I'm a junior doctor. As an obstetrics registrar, in the London maternity units I work in, each registrar can deliver between five and 12 babies in any shift, sometimes more. The decisions I make have a profound impact on babies and families. The consequences of any mistakes I make will live with both families and the baby, as well as me, forever.
It has always been a challenging job, but especially so in the current climate. You rarely get any breaks or downtime on a shift. You know when you start your shift, for the next 12 and a half hours, at least, you are going to be constantly on the run, making decisions that are stressful and potentially life changing. I love my job - I often tell medical students that obstetrics is usually the one time a patient comes to see a doctor for a positive reason - but it's clear that morale is low and staff are overworked. This will be only made worse by the imposition of the new junior doctor contract, which is unfair and bad for the long-term delivery of the NHS.
Junior doctors want a contract that is fair and that delivers for patients, doctors and the NHS as a whole. We want a contract that recognises the long and unsocial hours we work, protects safe working patterns, and ensures junior doctors feel valued and motivated to keep hold of the GPs and senior hospital doctors of the future. We have seen the government try to conflate a seven-day service policy with the junior doctors contract. We already work seven days a week and provide services 24 hours a day. You simply cannot stretch an already overstretched five-day service over seven days. We are overwhelmed by the support that we continue to receive from patients and the public, but understand that some people may be confused as to why we are taking this action.
Let me be clear: this is not just about pay. The long-term effect on patient care is at the heart of junior doctors' concerns. The new contract changes what's classed as unsocial hours, extending what are defined as normal working hours by around 40 per cent across the week. The changes will hit those doctors who work the most unsocial hours, making it even harder to attract and keep junior doctors in areas of medicine where there are already staffing shortages such as maternity care and paediatrics. This could undermine the delivery of care in the long term if we can't recruit to these, and other, specialties.
Beyond this, there are outstanding issues which still have not been resolved. The BMA is committed to having genuine negotiations in good faith, and proposed a number of creative solutions to resolve differences in a way that met the needs of both sides. There are areas where what is being proposed is not just bad for junior doctors, but also for our patients.
One of these Issues is around non-resident on call shifts, where a junior doctor must be available at home, to be potentially called into work at short notice. These duty periods vary in intensity, but may involve a doctor being called into work multiple times during the night. Under the new contract, junior doctors would receive only a low 'availability allowance' for these duties (between five and 10% of basic pay), despite having to clear their whole day, and for many having to pay for their children to be looked after so they can get to hospital straight away. The use of this type of work pattern may mean that young doctors with families will simply not be able to afford to continue working.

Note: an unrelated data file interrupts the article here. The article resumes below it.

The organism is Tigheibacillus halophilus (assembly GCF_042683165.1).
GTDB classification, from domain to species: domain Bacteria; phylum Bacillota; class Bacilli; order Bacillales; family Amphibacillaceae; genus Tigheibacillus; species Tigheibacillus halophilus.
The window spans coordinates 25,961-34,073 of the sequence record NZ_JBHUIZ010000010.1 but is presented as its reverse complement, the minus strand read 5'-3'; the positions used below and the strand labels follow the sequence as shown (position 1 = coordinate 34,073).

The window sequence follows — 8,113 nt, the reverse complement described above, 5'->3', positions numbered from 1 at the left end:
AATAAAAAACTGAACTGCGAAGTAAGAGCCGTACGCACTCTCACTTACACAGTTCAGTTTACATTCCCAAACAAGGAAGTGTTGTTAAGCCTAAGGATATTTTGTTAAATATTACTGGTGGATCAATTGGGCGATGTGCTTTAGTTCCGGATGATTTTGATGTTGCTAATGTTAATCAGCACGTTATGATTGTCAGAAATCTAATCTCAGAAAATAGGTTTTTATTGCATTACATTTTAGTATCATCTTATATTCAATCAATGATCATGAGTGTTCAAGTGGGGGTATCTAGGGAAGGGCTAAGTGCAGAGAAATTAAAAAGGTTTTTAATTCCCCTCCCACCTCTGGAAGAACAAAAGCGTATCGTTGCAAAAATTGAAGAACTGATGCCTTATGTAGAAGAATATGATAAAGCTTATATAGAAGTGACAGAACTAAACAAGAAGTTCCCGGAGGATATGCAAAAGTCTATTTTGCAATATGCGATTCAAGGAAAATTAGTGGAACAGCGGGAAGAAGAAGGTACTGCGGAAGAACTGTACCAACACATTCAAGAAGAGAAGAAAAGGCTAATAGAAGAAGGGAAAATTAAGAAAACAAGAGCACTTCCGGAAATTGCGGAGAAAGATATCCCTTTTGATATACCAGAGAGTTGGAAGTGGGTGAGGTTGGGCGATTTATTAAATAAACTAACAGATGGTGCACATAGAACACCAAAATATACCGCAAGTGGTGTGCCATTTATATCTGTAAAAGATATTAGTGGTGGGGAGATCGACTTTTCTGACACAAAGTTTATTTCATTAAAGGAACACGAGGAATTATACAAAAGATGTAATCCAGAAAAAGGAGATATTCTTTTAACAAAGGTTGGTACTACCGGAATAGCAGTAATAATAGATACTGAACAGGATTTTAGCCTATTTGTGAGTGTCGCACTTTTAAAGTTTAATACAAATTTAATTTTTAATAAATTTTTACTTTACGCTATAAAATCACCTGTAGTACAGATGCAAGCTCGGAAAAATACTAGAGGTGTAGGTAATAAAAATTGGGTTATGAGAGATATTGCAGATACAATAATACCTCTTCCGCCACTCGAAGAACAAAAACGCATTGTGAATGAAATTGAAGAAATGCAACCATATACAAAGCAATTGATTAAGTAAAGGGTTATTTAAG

It doesn't have to be like this. We are urging the Government to stop ignoring junior doctors' concerns and resume negotiations with us on a properly funded contract that will recruit and keep junior doctors rather than drive them away. We want Government to stop devaluing the vital work that junior doctors do, and work with us to make employment and training in the NHS safe, attractive and motivating. Lastly, junior doctors already work around the clock, seven days a week, and the do so under the current contract. We want the Government to stop branding junior doctors as a road block to extra seven day services and explain exactly what it means by a seven-day NHS and how it plans to staff and resource it when their own figures say it will require thousands of extra doctors and nurses, and billions of pounds in additional funding. Doctors' contracts are not the problem, but this contract is: it puts the long-term delivery of patient care at risk and the future for our patients, our profession and the NHS as a whole shouldn't be up for negotiation.
This current action was wholly avoidable, however the Government made no attempt to avoid this action, instead ploughing ahead with imposition. Politicians said junior doctors were being misled and that when they read the detail they will agree. However, junior doctors have now read the detail, it has simply confirmed their worst fears about a contract that is inherently regressive and a step back. The government needs to listen to the medical colleges, health charities and now some of their own back benchers when they say imposition of a contract is simply the wrong thing to do. We continue to offer the government the opportunity to find a negotiated settlement to preserve the future of the medical workforce and the NHS in this country.